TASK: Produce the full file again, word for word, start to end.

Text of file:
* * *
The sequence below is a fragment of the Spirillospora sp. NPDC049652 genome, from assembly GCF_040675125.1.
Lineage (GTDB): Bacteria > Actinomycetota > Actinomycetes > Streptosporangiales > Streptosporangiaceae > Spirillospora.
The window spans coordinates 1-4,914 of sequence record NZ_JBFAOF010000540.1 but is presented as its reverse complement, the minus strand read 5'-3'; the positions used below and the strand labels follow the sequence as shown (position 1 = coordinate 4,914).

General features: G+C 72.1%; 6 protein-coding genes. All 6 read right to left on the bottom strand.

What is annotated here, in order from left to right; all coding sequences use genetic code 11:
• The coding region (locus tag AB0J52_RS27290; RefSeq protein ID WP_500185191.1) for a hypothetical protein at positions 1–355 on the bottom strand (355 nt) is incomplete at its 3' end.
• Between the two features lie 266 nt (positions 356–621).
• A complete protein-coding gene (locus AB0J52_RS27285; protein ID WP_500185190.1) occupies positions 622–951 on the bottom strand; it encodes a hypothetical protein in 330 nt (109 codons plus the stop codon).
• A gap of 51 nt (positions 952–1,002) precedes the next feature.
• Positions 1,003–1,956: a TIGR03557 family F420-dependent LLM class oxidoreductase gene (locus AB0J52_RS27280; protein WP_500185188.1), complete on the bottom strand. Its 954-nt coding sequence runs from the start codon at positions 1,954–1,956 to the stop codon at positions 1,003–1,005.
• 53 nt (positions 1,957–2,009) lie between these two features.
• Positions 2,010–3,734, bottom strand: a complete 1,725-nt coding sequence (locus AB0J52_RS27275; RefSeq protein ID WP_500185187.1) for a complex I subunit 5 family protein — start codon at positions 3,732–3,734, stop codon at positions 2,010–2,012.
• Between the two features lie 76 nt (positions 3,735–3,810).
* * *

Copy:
The sequence below is a fragment of the Spirillospora sp. NPDC049652 genome, from assembly GCF_040675125.1.
Lineage (GTDB): Bacteria > Actinomycetota > Actinomycetes > Streptosporangiales > Streptosporangiaceae > Spirillospora.
The window spans coordinates 1-4,914 of sequence record NZ_JBFAOF010000540.1 but is presented as its reverse complement, the minus strand read 5'-3'; the positions used below and the strand labels follow the sequence as shown (position 1 = coordinate 4,914).

General features: G+C 72.1%; 6 protein-coding genes. All 6 read right to left on the bottom strand.

What is annotated here, in order from left to right; all coding sequences use genetic code 11:
• The coding region (locus tag AB0J52_RS27290; RefSeq protein ID WP_500185191.1) for a hypothetical protein at positions 1–355 on the bottom strand (355 nt) is incomplete at its 3' end.
• Between the two features lie 266 nt (positions 356–621).
• A complete protein-coding gene (locus AB0J52_RS27285; protein ID WP_500185190.1) occupies positions 622–951 on the bottom strand; it encodes a hypothetical protein in 330 nt (109 codons plus the stop codon).
• A gap of 51 nt (positions 952–1,002) precedes the next feature.
• Positions 1,003–1,956: a TIGR03557 family F420-dependent LLM class oxidoreductase gene (locus AB0J52_RS27280; protein WP_500185188.1), complete on the bottom strand. Its 954-nt coding sequence runs from the start codon at positions 1,954–1,956 to the stop codon at positions 1,003–1,005.
• 53 nt (positions 1,957–2,009) lie between these two features.
• Positions 2,010–3,734, bottom strand: a complete 1,725-nt coding sequence (locus AB0J52_RS27275; RefSeq protein ID WP_500185187.1) for a complex I subunit 5 family protein — start codon at positions 3,732–3,734, stop codon at positions 2,010–2,012.
• Between the two features lie 76 nt (positions 3,735–3,810).